Luxury housing projects up the ante with high art, spas, palatial architecture

The definition of luxuring is evolving, developers say, as buyers expect not just branding and exclusivity, but the luxe experience.

Updated: Jul 07, 2018 18:54:33

By Krutika Behrawala

Picasso’s 1937 painting, La Plage, Juan-les-Pins (The Beach at Juan-les-Pins), in the tea room at Lodha Altamount.

A tea room with a Picasso on the wall, palace-themed lobbies and Japanese Zen gardens are taking the place of swimming pools and sports facilities when it comes to luxury value-additions in real-estate.

“The definition of a luxury project has evolved over the past five years,” says Shveta Jain, managing director for real estate private wealth services at realty consultancy Cushman & Wakefield. “A pool, gym and sports facilities are now considered basics. If a builder wants to differentiate his project from the rest, niche USPs like art, architecture, even clubs and high-end spa are essential.”

Lodha Altamount is currently at the top of this game, having installed the 1937 Picasso, La Plage, Juan-les-Pins (The Beach at Juan-les-Pins) in the elegant tea room where residents can catch up, read or meet friends. The work was purchased in September through British auction house Christie’s, for an undisclosed sum, and took 18 months to make its way to India.

“The intersection of luxury real-estate and fine art is clear and essential, as the buyers of one tend to be the buyers of the other,” says Arvind Subramanian, regional CEO with the Lodha Group. “A celebrated artwork not only adds to the sense of opulence of the property but also acts as a status symbol that appeals to this demographic. The meaning of luxury has evolved from a price tag to entailing elements that are extension of a personality.”

Artists Jiten Thukral and Sumir Tagra were commissioned to create the artwork that now sits along the staircase of the Piramal Group’s Aranya project in Byculla.

Elsewhere, luxury projects are commissioning art for their lobbies and shared spaces, for the same reasons.

“Today’s luxury buyer is well-travelled and exposed to the global art scene,” says Cormac Lynch, interior designer and architect with the Piramal Group.

Last year, Piramal Realty and the Piramal Museum of Art commissioned artist duo Jiten Thukral and Sumir Tagra to paint an artwork that now adorns a stairway wall at Piramal Aranya in Byculla. “We conceptualised and installed the work at the construction stage because we wanted to create a piece that was innately based around Byculla,” Lynch says.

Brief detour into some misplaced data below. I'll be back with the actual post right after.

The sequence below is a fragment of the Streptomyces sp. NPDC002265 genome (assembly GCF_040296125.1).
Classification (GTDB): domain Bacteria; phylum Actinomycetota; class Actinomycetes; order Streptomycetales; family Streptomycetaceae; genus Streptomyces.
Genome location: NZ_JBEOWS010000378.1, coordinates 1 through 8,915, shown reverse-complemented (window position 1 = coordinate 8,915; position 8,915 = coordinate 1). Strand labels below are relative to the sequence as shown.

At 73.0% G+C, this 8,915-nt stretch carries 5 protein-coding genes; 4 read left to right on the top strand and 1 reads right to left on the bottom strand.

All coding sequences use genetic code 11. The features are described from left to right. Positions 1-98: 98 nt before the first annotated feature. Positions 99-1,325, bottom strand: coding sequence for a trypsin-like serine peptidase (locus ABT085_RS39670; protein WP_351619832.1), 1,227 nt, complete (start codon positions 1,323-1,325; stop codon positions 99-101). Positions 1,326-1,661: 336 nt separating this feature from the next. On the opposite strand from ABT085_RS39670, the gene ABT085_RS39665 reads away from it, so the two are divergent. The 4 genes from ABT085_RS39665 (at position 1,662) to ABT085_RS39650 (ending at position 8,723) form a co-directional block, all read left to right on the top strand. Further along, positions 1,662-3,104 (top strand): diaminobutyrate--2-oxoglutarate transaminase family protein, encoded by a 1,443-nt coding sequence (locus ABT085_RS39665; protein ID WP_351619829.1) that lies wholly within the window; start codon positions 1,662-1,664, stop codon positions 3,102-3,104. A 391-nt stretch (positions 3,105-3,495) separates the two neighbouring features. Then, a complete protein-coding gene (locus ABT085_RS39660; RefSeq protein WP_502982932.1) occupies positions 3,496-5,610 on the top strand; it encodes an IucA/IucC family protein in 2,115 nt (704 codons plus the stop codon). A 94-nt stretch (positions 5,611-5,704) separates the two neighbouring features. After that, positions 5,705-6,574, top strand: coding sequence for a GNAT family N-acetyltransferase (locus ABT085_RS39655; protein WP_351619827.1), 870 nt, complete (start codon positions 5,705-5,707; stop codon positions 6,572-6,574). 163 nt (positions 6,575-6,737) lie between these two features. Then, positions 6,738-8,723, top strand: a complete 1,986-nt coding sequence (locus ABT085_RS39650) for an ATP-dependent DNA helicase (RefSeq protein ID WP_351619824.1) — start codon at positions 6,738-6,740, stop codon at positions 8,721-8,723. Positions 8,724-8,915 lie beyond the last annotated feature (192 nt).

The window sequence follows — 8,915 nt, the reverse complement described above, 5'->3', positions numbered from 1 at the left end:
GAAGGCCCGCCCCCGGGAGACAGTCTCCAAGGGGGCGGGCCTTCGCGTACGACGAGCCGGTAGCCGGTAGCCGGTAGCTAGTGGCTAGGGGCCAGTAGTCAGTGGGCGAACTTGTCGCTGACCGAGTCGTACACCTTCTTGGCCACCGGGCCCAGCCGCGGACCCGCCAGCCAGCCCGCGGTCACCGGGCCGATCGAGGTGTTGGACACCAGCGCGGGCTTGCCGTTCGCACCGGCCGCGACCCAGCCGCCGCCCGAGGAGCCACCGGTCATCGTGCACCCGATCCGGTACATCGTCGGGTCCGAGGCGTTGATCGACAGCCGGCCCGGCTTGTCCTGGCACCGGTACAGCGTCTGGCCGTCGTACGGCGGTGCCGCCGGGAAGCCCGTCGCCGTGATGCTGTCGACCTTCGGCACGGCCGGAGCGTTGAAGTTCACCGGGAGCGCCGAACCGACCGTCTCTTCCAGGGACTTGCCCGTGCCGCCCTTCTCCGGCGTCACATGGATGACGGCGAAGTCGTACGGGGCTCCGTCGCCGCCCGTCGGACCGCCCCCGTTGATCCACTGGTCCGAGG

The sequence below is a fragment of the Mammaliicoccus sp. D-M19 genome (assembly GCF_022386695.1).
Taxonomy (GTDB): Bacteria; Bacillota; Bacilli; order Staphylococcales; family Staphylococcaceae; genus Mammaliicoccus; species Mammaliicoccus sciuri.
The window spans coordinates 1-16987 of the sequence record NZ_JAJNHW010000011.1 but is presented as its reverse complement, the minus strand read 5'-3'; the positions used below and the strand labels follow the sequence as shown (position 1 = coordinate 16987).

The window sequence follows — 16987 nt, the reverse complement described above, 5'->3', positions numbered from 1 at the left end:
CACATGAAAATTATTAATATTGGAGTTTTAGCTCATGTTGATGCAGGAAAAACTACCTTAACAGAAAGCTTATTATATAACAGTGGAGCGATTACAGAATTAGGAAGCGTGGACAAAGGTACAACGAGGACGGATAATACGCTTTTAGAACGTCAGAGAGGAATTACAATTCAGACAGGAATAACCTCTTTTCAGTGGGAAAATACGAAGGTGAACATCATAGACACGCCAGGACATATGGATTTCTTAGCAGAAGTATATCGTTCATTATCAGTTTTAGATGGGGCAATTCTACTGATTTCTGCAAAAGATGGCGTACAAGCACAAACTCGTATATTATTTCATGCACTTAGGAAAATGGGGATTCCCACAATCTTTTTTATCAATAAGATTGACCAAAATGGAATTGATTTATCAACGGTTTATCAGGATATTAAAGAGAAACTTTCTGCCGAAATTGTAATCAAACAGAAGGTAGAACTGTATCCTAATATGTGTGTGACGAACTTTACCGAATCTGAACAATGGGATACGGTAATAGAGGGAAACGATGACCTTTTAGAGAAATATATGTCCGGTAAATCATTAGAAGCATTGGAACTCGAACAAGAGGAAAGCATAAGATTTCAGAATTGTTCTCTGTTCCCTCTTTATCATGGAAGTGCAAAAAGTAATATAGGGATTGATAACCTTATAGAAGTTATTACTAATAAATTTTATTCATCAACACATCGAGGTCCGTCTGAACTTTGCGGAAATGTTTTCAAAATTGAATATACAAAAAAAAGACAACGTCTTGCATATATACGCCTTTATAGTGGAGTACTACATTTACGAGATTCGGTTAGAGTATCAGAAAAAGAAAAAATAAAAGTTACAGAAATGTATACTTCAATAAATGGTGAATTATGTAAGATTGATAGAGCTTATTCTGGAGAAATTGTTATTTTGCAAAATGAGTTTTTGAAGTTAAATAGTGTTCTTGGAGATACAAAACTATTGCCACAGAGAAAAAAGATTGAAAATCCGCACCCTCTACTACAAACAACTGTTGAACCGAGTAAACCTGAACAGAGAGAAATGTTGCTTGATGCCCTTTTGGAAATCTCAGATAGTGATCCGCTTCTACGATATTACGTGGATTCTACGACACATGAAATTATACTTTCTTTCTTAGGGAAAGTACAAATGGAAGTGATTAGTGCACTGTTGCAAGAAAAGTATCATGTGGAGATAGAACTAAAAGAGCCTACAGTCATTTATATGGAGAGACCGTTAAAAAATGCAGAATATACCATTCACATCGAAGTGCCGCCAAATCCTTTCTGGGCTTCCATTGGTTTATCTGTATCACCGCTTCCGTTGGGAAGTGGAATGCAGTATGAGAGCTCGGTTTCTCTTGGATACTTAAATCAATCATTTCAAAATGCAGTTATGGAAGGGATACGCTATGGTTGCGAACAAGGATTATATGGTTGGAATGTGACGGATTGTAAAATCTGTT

Gurgaon’s Windchants by Experion, meanwhile, is made up of sky villas, penthouses and flats spread out across seven high-rise towers connected by a 1.4-km-long skywalk on the seventh-floor level that offers panoramic views of the city and features green spaces, ‘relaxation corners’ and a jogging track.

“It’s the longest residential skywalk in India,” says Vinay Narang, group senior general manager for corporate communications and PR. “The idea of modern living is going beyond just well-furnished spaces. Luxury living is as much about money as it is about experiences.”

Gurgaon’s Windchants by Experion is made up of sky villas, penthouses and flats across seven towers, all connected by a 1.4-km-long skywalk on the seventh-floor level.

Today’s customers are seeking a lifestyle rather than a branded home, adds Maulik Sheth, director of Ashwin Sheth Group.

Accordingly, the upcoming Sheth Avalon Phase 2 in Thane has roped in Sussanne Khan to design lobby areas and luxury amenities like a mini theatre, a library and a lounge. The building will feature 3, 4 and 5 BHK flats with prices starting at Rs 3 crore.


Puranik Builders’ under-construction projects Tokyo Bay and Rumah Bali on Ghodbunder Road in Thane are inspired by elements from those countries. While the former features an entrance archway modelled on the traditional Japanese Torii gates and has a Zen garden, the latter features cabanas and aromatherapy flower beds designed by Singapore’s Taib Studio.

“In emerging locations, such value additions help a developer set a benchmark in the micro-market. A premium product gives a fillip to the location too,” adds Jain of Cushman & Wakefield.

The upcoming Prestige Leela Residences at Indiranagar, Bengaluru, will mirror the architecture of the adjacent five-star Hotel Leela Palace, which was in turn inspired by the Mysore Palace. The residential tower will have elaborate cornices, pastel marble floors, floral inlays, vaulted roofs and imposing domes.

It’s worth noting, however, maintaining these luxury value-additions is no cakewalk. “Cleaning a single dome can take an entire day,” says Ankit Shukla, cluster head for luxury projects at the Prestige Group. “On estimate, the maintenance cost of such a luxury property would be significantly higher than that of a regular building.”

Moreover, the resale price may not reflect these value additions, says Pankaj Kapoor, founder and managing director of the realty research company Liases Foras. “A buyer’s decision is likely to be more influenced by the profile of the neighbourhood and the views,” he adds.

First Published: Jul 07, 2018 18:54:33


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